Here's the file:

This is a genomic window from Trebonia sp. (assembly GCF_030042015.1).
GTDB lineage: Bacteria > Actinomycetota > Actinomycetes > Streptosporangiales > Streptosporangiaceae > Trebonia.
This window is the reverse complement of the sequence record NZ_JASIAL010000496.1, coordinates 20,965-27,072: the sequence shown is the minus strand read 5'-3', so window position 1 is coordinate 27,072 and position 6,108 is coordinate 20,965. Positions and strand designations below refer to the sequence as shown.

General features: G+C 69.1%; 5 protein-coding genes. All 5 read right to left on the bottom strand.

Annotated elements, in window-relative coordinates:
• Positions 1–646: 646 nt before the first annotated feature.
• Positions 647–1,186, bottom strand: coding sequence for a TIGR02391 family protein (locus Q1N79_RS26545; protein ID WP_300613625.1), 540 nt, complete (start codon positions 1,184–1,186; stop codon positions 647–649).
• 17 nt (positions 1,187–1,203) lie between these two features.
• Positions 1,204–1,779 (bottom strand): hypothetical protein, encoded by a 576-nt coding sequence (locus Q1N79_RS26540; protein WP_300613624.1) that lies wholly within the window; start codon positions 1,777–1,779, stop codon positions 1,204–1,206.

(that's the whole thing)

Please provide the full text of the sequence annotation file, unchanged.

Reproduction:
This is a genomic window from Trebonia sp. (assembly GCF_030042015.1).
GTDB lineage: Bacteria > Actinomycetota > Actinomycetes > Streptosporangiales > Streptosporangiaceae > Trebonia.
This window is the reverse complement of the sequence record NZ_JASIAL010000496.1, coordinates 20,965-27,072: the sequence shown is the minus strand read 5'-3', so window position 1 is coordinate 27,072 and position 6,108 is coordinate 20,965. Positions and strand designations below refer to the sequence as shown.

General features: G+C 69.1%; 5 protein-coding genes. All 5 read right to left on the bottom strand.

Annotated elements, in window-relative coordinates:
• Positions 1–646: 646 nt before the first annotated feature.
• Positions 647–1,186, bottom strand: coding sequence for a TIGR02391 family protein (locus Q1N79_RS26545; protein ID WP_300613625.1), 540 nt, complete (start codon positions 1,184–1,186; stop codon positions 647–649).
• 17 nt (positions 1,187–1,203) lie between these two features.
• Positions 1,204–1,779 (bottom strand): hypothetical protein, encoded by a 576-nt coding sequence (locus Q1N79_RS26540; protein WP_300613624.1) that lies wholly within the window; start codon positions 1,777–1,779, stop codon positions 1,204–1,206.